Pipilotti Rist Gravity Be My Friend 2007; audio video installation; installation view at Australian Centre for Contemporary Art; Melbourne; 2011. Photo: Andrew Curtis. Courtesy the artist; Hauser & Wirth; and Luhring Augustine; New York.Contemporary Art; Melbourne; 2011.

PipilottiRist's I Packed the Postcard in my Suitcase is an exhibition perfectly timed for the Melbourne summer. With luscious video projections inhabiting the entire ACCA gallery space, this career survey of one of contemporary art’s most beguiling figures gives sweat-soaked bodies and sun-stiffened minds the chance to decompress and dislocate.

This isn’t to say that the exhibition lacks conceptual weight or critical relevance. On the contrary, what makes I Packed the Postcard in my Suitcase distinctive - radical even – is that its heady mix of erotica, innocence and subversion actively privileges an economy of desire. Rist’s exhibition demands that we transcend our purely intellectual minds to reconnect with something deeper, more collective and elemental. Her intoxicating videos challenge conventional, analytical modes of reception and instead summon an embodied and vicarious viewing position. Rist’s art is a full-body experience.

A case in point is Gravity Be My Friend (2007). Here visitors are invited to lie upon one of two contoured carpet islands as a dreamy bacchanal of lush vegetation and gambolling nymphs float overhead. The camera soars above and below the water’s surface, capturing the tiny bubbles that cling to the protagonists’ slippery skin, as well as the refracted, dazzling sunlight that dances at the water’s edge. The camera’s movement is hypnotic, whirling and gliding with the relentless fluidity of sleep. We listen to the ambient soundscape but are the whole time conscious of our own weightiness and the downward pull of gravity.

In Small Laguna (2011), which was originally created for the 54th Venice Biennale, Rist presents a modest, touristic painting of a Venetian waterway. Peering in, we recognise the artist’s trickery: a torrent of seamlessly composited moving-images has been projected over the top of the painting, thus transforming the static scene into a festive and surreal tableau. Mottled, chiaroscuro light turns the canal water inky and phosphorescent, like a Murano glass vase. Metal skewers pierce glistening sausages, which fill the night-sky. Pillowy lips devour a Venetian palazzo. Rist’s Venice isn’t the contrived toy-town oft reproduced in postcards and travellers’ guidebooks, it’s a pumping, primal city brimming with imaginative possibility.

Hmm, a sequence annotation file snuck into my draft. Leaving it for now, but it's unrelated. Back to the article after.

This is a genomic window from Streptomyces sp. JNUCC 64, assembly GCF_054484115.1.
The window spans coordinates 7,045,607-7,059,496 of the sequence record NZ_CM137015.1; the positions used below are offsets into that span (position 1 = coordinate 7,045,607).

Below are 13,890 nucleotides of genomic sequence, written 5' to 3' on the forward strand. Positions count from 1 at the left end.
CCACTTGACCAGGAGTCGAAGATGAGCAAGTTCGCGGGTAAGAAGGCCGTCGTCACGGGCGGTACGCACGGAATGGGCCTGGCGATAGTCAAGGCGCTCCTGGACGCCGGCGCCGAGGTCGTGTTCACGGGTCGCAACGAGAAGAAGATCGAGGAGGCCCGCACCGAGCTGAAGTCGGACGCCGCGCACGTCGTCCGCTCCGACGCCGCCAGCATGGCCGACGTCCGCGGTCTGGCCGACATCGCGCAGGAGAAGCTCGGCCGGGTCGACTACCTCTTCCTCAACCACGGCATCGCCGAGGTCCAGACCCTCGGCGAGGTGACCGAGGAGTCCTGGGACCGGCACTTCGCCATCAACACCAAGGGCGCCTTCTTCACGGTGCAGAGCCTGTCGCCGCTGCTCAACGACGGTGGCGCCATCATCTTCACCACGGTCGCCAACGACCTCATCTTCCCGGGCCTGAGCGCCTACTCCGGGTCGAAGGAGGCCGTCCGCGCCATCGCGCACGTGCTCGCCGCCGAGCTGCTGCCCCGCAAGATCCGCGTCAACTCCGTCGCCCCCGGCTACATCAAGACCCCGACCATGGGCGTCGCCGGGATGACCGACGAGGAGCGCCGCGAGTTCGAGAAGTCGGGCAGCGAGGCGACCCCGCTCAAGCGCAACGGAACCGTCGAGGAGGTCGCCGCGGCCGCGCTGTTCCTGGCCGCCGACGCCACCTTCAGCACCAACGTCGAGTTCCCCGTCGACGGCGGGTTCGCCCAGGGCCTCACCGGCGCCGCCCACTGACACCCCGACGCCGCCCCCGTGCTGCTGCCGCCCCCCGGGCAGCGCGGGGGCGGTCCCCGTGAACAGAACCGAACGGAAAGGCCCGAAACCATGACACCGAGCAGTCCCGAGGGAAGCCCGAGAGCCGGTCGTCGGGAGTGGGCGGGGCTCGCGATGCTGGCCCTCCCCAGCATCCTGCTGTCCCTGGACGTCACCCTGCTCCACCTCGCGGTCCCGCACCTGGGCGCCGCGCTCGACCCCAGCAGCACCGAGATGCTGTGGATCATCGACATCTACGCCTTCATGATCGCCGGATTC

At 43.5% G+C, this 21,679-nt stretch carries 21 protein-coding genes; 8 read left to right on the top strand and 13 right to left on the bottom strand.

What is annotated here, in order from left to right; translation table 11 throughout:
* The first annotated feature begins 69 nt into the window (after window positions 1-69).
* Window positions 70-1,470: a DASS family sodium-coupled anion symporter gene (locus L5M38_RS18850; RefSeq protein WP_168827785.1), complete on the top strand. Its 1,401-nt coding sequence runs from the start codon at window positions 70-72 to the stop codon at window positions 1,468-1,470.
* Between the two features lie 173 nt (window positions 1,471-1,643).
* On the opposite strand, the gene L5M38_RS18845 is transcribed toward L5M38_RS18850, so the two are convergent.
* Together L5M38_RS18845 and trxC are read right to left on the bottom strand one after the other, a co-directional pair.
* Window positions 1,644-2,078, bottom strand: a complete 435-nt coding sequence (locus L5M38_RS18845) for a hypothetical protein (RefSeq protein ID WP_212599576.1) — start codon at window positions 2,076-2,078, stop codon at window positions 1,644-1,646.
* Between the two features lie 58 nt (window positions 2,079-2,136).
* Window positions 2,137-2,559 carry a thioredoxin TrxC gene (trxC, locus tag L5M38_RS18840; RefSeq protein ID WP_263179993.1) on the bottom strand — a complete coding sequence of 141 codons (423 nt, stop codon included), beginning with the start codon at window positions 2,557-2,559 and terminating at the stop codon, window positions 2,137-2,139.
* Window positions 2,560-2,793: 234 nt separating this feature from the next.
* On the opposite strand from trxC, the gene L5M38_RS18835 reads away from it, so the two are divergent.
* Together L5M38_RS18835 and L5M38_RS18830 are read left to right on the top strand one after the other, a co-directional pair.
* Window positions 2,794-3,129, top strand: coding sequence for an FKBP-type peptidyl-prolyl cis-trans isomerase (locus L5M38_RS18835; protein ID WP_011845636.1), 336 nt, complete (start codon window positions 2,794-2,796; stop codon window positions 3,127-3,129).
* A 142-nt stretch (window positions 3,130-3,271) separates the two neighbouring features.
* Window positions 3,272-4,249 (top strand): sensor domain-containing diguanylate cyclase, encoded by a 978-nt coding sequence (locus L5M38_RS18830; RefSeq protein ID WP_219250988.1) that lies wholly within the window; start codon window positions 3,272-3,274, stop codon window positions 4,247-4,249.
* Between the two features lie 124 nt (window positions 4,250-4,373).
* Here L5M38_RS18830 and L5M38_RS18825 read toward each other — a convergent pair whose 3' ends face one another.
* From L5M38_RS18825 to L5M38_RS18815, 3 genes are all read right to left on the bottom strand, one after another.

For every fantastical image or sensation conjured by the artist, another more earthly one acts as a counterbalance. Water, fire and other elemental symbols carry as much conceptual weight in this exhibition as a hand-scrawled shopping list, a disco ball or a vegetable patch. The divide between external reality and inner fantasy, the physical and the intuitive, and the real and symbolic are brought to a deliberate clash at every turn.

Unfortunately this incongruity is all too literal in the artist’s early self-portrait
I Couldn’t Agree with You More (1999). In this piece Rist moves serenely through a supermarket, and later her apartment. A miniature night-time fantasy of naked cavorting figures overlaps the main action, playing itself out in the artist’s head like a thought-bubble. Presented as a flat, large-scale projection on a vertical wall, this work denies visitors the tactile and immersive experience offered elsewhere in the show, but maybe this is the point. Perhaps we need gravity and distance to see how Rist’s pleasure principle might be applied in the everyday world outside the gallery?

The most enchanting work in the exhibition is Administrating Eternity (2011), an ethereal, labyrinthine installation of gauzy fabric screens that visitors slalom their way through. Here an Arcadian vision of flowers, dirt, insects, fruit and nuzzling sheep mingle with strings of binary code, grids, matrices and pixels. As patterns bleed off the curtains and onto the gallery walls we become aware of the precariousness of man-made systems and their day-to-day mediation of our lives.

I Packed the Postcard in my Suitcase is a generous exhibition with a humanistic core. Rist’s attempts to reconcile the thinking mind with the feeling body are ambitious and subversive, encouraging elements of human experience that are all too often discouraged and repressed by our polite society.